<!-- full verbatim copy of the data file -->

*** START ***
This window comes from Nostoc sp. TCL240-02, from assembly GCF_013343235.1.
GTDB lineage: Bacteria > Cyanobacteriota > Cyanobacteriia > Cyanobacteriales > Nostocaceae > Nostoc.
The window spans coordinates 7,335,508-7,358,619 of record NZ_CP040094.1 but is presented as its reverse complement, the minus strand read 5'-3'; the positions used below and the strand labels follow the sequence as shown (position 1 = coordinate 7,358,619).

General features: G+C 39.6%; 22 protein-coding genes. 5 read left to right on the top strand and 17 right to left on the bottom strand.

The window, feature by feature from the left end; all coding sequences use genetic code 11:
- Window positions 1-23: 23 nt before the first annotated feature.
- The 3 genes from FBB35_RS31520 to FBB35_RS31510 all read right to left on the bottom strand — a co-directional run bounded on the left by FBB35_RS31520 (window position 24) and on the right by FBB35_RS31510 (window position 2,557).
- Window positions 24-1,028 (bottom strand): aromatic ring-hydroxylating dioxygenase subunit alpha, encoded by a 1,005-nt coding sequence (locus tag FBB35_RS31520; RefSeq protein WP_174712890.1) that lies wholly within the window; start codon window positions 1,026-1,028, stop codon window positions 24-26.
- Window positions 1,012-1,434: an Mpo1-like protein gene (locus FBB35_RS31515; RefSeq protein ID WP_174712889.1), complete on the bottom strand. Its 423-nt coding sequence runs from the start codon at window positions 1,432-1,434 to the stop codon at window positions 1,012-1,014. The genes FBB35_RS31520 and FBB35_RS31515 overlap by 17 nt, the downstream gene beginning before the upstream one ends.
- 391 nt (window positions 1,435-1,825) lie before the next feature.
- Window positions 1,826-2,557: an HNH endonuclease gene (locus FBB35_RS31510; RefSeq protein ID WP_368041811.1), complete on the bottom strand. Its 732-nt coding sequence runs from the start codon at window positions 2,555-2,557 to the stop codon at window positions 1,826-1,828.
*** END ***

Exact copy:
This window comes from Nostoc sp. TCL240-02, from assembly GCF_013343235.1.
GTDB lineage: Bacteria > Cyanobacteriota > Cyanobacteriia > Cyanobacteriales > Nostocaceae > Nostoc.
The window spans coordinates 7,335,508-7,358,619 of record NZ_CP040094.1 but is presented as its reverse complement, the minus strand read 5'-3'; the positions used below and the strand labels follow the sequence as shown (position 1 = coordinate 7,358,619).

General features: G+C 39.6%; 22 protein-coding genes. 5 read left to right on the top strand and 17 right to left on the bottom strand.

The window, feature by feature from the left end; all coding sequences use genetic code 11:
- Window positions 1-23: 23 nt before the first annotated feature.
- The 3 genes from FBB35_RS31520 to FBB35_RS31510 all read right to left on the bottom strand — a co-directional run bounded on the left by FBB35_RS31520 (window position 24) and on the right by FBB35_RS31510 (window position 2,557).
- Window positions 24-1,028 (bottom strand): aromatic ring-hydroxylating dioxygenase subunit alpha, encoded by a 1,005-nt coding sequence (locus tag FBB35_RS31520; RefSeq protein WP_174712890.1) that lies wholly within the window; start codon window positions 1,026-1,028, stop codon window positions 24-26.
- Window positions 1,012-1,434: an Mpo1-like protein gene (locus FBB35_RS31515; RefSeq protein ID WP_174712889.1), complete on the bottom strand. Its 423-nt coding sequence runs from the start codon at window positions 1,432-1,434 to the stop codon at window positions 1,012-1,014. The genes FBB35_RS31520 and FBB35_RS31515 overlap by 17 nt, the downstream gene beginning before the upstream one ends.
- 391 nt (window positions 1,435-1,825) lie before the next feature.
- Window positions 1,826-2,557: an HNH endonuclease gene (locus FBB35_RS31510; RefSeq protein ID WP_368041811.1), complete on the bottom strand. Its 732-nt coding sequence runs from the start codon at window positions 2,555-2,557 to the stop codon at window positions 1,826-1,828.